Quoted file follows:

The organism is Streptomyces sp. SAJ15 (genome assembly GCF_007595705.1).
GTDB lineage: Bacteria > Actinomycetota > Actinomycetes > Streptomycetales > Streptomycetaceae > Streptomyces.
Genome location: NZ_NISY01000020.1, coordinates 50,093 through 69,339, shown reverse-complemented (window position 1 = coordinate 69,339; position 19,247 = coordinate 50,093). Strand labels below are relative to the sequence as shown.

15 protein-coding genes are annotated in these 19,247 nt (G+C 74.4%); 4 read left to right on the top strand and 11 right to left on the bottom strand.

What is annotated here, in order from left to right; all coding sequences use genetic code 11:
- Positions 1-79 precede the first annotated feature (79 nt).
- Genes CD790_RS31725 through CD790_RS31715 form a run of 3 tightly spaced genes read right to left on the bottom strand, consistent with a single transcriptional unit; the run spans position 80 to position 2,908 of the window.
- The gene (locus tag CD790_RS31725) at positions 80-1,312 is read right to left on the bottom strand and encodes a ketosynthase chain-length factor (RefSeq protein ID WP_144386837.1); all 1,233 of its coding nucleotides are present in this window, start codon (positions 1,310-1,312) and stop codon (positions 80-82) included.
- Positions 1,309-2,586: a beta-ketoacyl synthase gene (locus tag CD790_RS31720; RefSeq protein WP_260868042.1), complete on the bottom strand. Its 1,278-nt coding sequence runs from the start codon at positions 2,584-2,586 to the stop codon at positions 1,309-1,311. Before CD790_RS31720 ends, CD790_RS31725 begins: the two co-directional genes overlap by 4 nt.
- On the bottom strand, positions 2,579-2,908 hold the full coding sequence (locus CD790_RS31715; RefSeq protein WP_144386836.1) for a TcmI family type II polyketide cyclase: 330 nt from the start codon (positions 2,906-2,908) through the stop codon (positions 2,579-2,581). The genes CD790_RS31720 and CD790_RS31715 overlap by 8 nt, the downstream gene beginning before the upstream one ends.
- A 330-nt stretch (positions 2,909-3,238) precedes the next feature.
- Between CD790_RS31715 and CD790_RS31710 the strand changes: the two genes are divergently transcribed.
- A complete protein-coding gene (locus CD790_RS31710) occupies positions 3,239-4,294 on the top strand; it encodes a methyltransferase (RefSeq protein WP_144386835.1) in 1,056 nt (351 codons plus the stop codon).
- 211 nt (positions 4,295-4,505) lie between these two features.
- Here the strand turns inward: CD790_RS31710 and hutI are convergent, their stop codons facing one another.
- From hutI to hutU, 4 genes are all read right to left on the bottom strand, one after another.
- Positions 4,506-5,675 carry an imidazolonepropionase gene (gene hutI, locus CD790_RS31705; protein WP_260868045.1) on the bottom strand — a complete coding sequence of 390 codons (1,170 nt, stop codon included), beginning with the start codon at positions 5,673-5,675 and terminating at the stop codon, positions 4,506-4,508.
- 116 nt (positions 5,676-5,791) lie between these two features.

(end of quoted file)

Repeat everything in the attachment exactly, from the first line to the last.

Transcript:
The organism is Streptomyces sp. SAJ15 (genome assembly GCF_007595705.1).
GTDB lineage: Bacteria > Actinomycetota > Actinomycetes > Streptomycetales > Streptomycetaceae > Streptomyces.
Genome location: NZ_NISY01000020.1, coordinates 50,093 through 69,339, shown reverse-complemented (window position 1 = coordinate 69,339; position 19,247 = coordinate 50,093). Strand labels below are relative to the sequence as shown.

15 protein-coding genes are annotated in these 19,247 nt (G+C 74.4%); 4 read left to right on the top strand and 11 right to left on the bottom strand.

What is annotated here, in order from left to right; all coding sequences use genetic code 11:
- Positions 1-79 precede the first annotated feature (79 nt).
- Genes CD790_RS31725 through CD790_RS31715 form a run of 3 tightly spaced genes read right to left on the bottom strand, consistent with a single transcriptional unit; the run spans position 80 to position 2,908 of the window.
- The gene (locus tag CD790_RS31725) at positions 80-1,312 is read right to left on the bottom strand and encodes a ketosynthase chain-length factor (RefSeq protein ID WP_144386837.1); all 1,233 of its coding nucleotides are present in this window, start codon (positions 1,310-1,312) and stop codon (positions 80-82) included.
- Positions 1,309-2,586: a beta-ketoacyl synthase gene (locus tag CD790_RS31720; RefSeq protein WP_260868042.1), complete on the bottom strand. Its 1,278-nt coding sequence runs from the start codon at positions 2,584-2,586 to the stop codon at positions 1,309-1,311. Before CD790_RS31720 ends, CD790_RS31725 begins: the two co-directional genes overlap by 4 nt.
- On the bottom strand, positions 2,579-2,908 hold the full coding sequence (locus CD790_RS31715; RefSeq protein WP_144386836.1) for a TcmI family type II polyketide cyclase: 330 nt from the start codon (positions 2,906-2,908) through the stop codon (positions 2,579-2,581). The genes CD790_RS31720 and CD790_RS31715 overlap by 8 nt, the downstream gene beginning before the upstream one ends.
- A 330-nt stretch (positions 2,909-3,238) precedes the next feature.
- Between CD790_RS31715 and CD790_RS31710 the strand changes: the two genes are divergently transcribed.
- A complete protein-coding gene (locus CD790_RS31710) occupies positions 3,239-4,294 on the top strand; it encodes a methyltransferase (RefSeq protein WP_144386835.1) in 1,056 nt (351 codons plus the stop codon).
- 211 nt (positions 4,295-4,505) lie between these two features.
- Here the strand turns inward: CD790_RS31710 and hutI are convergent, their stop codons facing one another.
- From hutI to hutU, 4 genes are all read right to left on the bottom strand, one after another.
- Positions 4,506-5,675 carry an imidazolonepropionase gene (gene hutI, locus CD790_RS31705; protein WP_260868045.1) on the bottom strand — a complete coding sequence of 390 codons (1,170 nt, stop codon included), beginning with the start codon at positions 5,673-5,675 and terminating at the stop codon, positions 4,506-4,508.
- 116 nt (positions 5,676-5,791) lie between these two features.